Thursday, March 4, 2010

Manifesting 101 Series Mindfulness

Mindfulness While washing the dishes one should only be washing the dishes, which means one should be completely aware of the fact that one is washing the dishes. At first, glance, that might seem a little silly. Why put so much stress on a simple thing? But that’s precisely the point. The fact that I am standing there and washing these bowls is a wondrous reality. I am completely myself, following my breath, conscious of my presence, and conscious of my thoughts and actions. There’s no way I can be tossed around mindlessly like a bottle slapped here and there on the waves.— The Miracle of Mindfulness by Thich Nhat Hanh. p.3 [ ISBN Amazon.com ]

The art of mindfulness is to be solely in the moment without judgment or anticipation of the next moment. As you are in the moment you are becoming increasingly aware of whom you are at your core. Becoming aware of your physical body or your spiritual body and simply focusing on the moment at hand. So many times we go through our daily lives rushing from one event to the next leaving little if no time at all to stop and become fully aware of what we are doing.

When we come to the point where we do become mindful there is a realization that we are in fact responsible for everything we have in our life. Taking self inventory of personal actions or non actions will bring out good traits and those traits that must be responsibly laid to rest. If you find that you are experiencing overly negative thoughts, or that your actions are hurtful to yourself or others then you must come to the realization that your behavior must change.It can be painful to come to the conclusion that you are causing yourself to suffer needlessly.

Becoming mindful can push feelings up from your root where you have to acknowledge them in the full light of day. Recognizing that you have created ways to shove these feelings deep within, but also have the same ability to create peace of mind through right actions and healthy mindfulness can bring about recovery of mind, body and soul.

Lessons to Being Mindful 1. One thing at a time. There is a Zen proverb which exemplifies mindfulness “when walking, walk. When eating, eat.” Experiencing one task at a time will help the mind stay on that task. If you find your mind wandering to the next task, or something from the past bring yourself back to the moment immediately by forcing yourself to concentrate only on what you are doing. This does take the beginner time to grasp at first. Remembering that it takes 21 days to make or break a habit will allow you to be more patient.

The rule here is to not take on more than one task at a time.2. Do not rush. Allowing yourself the time to do the task at hand slowly and deliberately will help you focus.3. Do not over task yourself. There are only so many hours in the day and trying to over compensate by getting more things done, does not mean that each task you take on will be done well, or mindfully. Learn how to delegate your task if necessary in order to take in fully each and every moment.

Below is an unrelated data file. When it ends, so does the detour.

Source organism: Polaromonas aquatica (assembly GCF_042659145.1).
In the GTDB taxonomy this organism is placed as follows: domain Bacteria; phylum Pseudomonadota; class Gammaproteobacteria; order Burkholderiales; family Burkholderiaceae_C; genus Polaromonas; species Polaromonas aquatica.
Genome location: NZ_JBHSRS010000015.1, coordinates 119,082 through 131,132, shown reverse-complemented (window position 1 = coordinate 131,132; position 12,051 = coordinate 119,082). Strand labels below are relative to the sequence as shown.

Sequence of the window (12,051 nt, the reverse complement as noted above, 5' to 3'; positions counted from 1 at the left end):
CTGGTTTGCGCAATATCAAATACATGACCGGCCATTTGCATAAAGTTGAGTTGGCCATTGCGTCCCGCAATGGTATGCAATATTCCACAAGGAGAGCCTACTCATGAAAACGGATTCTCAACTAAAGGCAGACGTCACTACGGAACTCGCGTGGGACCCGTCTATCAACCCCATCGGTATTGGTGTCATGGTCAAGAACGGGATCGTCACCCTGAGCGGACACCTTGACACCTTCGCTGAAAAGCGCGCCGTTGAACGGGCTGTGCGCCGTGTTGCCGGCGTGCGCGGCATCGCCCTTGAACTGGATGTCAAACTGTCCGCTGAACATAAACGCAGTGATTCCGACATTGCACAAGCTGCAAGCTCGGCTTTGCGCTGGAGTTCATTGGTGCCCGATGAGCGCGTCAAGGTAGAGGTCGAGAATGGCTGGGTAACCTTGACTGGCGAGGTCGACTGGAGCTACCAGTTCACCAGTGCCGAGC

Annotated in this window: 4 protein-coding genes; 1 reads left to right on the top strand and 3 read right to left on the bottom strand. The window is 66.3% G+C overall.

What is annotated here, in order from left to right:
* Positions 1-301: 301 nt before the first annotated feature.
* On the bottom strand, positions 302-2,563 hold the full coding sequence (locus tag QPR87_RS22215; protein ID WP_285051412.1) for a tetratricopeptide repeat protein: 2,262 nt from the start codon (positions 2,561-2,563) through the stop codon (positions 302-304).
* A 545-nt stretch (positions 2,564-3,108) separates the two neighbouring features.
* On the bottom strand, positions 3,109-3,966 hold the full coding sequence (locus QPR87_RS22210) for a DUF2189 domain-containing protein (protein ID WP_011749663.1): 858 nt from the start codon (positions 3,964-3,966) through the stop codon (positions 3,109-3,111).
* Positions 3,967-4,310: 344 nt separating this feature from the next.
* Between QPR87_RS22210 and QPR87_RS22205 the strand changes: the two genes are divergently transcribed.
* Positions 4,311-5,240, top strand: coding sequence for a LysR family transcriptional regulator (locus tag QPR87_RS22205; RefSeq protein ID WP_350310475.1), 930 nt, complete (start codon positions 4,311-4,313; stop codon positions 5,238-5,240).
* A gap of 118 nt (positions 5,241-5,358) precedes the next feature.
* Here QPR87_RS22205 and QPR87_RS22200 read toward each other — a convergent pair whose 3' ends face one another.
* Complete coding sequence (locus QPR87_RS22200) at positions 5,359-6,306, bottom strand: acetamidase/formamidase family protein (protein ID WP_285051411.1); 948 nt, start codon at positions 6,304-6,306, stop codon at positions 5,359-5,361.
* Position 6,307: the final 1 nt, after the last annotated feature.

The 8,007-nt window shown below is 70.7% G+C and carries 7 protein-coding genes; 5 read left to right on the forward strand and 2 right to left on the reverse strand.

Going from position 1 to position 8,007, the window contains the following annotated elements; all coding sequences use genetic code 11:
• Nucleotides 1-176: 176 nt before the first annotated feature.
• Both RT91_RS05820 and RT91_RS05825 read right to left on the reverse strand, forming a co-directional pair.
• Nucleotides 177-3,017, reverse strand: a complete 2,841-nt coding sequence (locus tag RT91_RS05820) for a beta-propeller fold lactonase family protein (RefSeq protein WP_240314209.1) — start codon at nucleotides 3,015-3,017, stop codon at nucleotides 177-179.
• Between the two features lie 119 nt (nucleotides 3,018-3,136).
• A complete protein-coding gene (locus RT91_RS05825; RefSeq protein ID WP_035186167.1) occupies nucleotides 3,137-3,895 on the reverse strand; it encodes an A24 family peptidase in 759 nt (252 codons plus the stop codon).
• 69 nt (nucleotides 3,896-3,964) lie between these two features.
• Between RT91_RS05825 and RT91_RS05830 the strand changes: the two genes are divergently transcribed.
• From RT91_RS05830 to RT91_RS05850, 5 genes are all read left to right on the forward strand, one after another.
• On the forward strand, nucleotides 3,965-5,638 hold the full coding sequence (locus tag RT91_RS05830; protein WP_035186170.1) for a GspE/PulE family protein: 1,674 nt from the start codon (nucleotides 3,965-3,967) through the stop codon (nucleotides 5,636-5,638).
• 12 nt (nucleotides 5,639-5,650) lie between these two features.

You must in the beginning of each day decide what you can and can now live with. If there are matters that must be tended to then they take priority and then if you have time left over then decide what can be done or what can wait till the next day. More times then not you will have to say no I do not have the desire to push myself into taking on to much.

There are some around you who will decide that you are changing and if they care about you they will enjoy the new you, if they are only around you because of what you can do for them, then they will tend to not be around as much as you say no more to them. In between each task allow yourself at least 5 minutes to bring yourself back to center and balance.

Having a fresh mind and present mindfulness will allow you to be fresh for the next task.4. Worry? Tell me did worry ever give you peace of mind? Can worry ever give you more minutes to your life? Can worry ever do anything but rob you of precious time? Of course the answer to all these questions is a resounding no, but even though we can intellectually say that there is no good grounds for worrying about an event; nonetheless it still happens.

The next time you have a nagging need to worry stop and place your right hand on your chest and take 3 good deep breathes through the nose and out the mouth. Why? It takes your conscious mind off your meddling worry and back the present moment.

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